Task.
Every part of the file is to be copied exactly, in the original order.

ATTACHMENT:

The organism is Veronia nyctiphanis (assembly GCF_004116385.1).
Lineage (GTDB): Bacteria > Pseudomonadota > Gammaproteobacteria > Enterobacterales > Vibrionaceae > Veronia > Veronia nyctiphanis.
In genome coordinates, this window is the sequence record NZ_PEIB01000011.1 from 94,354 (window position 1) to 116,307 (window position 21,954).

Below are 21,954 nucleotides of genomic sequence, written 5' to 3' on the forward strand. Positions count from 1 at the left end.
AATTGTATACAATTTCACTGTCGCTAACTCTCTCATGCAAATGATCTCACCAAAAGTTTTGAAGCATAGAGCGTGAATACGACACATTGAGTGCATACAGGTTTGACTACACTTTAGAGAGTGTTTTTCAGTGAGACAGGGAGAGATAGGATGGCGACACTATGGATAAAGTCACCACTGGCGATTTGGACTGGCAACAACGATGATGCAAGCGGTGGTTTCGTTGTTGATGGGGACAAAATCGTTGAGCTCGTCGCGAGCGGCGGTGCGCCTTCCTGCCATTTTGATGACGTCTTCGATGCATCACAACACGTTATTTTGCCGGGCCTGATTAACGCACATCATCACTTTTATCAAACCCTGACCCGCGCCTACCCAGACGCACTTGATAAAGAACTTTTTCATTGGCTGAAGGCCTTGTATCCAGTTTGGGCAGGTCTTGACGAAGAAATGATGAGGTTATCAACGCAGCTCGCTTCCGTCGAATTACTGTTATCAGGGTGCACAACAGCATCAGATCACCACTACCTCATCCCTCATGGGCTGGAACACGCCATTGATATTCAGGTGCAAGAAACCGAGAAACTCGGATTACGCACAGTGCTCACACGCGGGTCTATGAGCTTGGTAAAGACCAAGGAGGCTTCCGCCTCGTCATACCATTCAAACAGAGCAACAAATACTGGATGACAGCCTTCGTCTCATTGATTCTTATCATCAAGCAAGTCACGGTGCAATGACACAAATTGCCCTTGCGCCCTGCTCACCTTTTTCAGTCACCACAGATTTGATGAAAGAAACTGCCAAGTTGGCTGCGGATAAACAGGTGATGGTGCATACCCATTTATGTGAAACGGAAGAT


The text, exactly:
The organism is Veronia nyctiphanis (assembly GCF_004116385.1).
Lineage (GTDB): Bacteria > Pseudomonadota > Gammaproteobacteria > Enterobacterales > Vibrionaceae > Veronia > Veronia nyctiphanis.
In genome coordinates, this window is the sequence record NZ_PEIB01000011.1 from 94,354 (window position 1) to 116,307 (window position 21,954).

Below are 21,954 nucleotides of genomic sequence, written 5' to 3' on the forward strand. Positions count from 1 at the left end.
AATTGTATACAATTTCACTGTCGCTAACTCTCTCATGCAAATGATCTCACCAAAAGTTTTGAAGCATAGAGCGTGAATACGACACATTGAGTGCATACAGGTTTGACTACACTTTAGAGAGTGTTTTTCAGTGAGACAGGGAGAGATAGGATGGCGACACTATGGATAAAGTCACCACTGGCGATTTGGACTGGCAACAACGATGATGCAAGCGGTGGTTTCGTTGTTGATGGGGACAAAATCGTTGAGCTCGTCGCGAGCGGCGGTGCGCCTTCCTGCCATTTTGATGACGTCTTCGATGCATCACAACACGTTATTTTGCCGGGCCTGATTAACGCACATCATCACTTTTATCAAACCCTGACCCGCGCCTACCCAGACGCACTTGATAAAGAACTTTTTCATTGGCTGAAGGCCTTGTATCCAGTTTGGGCAGGTCTTGACGAAGAAATGATGAGGTTATCAACGCAGCTCGCTTCCGTCGAATTACTGTTATCAGGGTGCACAACAGCATCAGATCACCACTACCTCATCCCTCATGGGCTGGAACACGCCATTGATATTCAGGTGCAAGAAACCGAGAAACTCGGATTACGCACAGTGCTCACACGCGGGTCTATGAGCTTGGTAAAGACCAAGGAGGCTTCCGCCTCGTCATACCATTCAAACAGAGCAACAAATACTGGATGACAGCCTTCGTCTCATTGATTCTTATCATCAAGCAAGTCACGGTGCAATGACACAAATTGCCCTTGCGCCCTGCTCACCTTTTTCAGTCACCACAGATTTGATGAAAGAAACTGCCAAGTTGGCTGCGGATAAACAGGTGATGGTGCATACCCATTTATGTGAAACGGAAGAT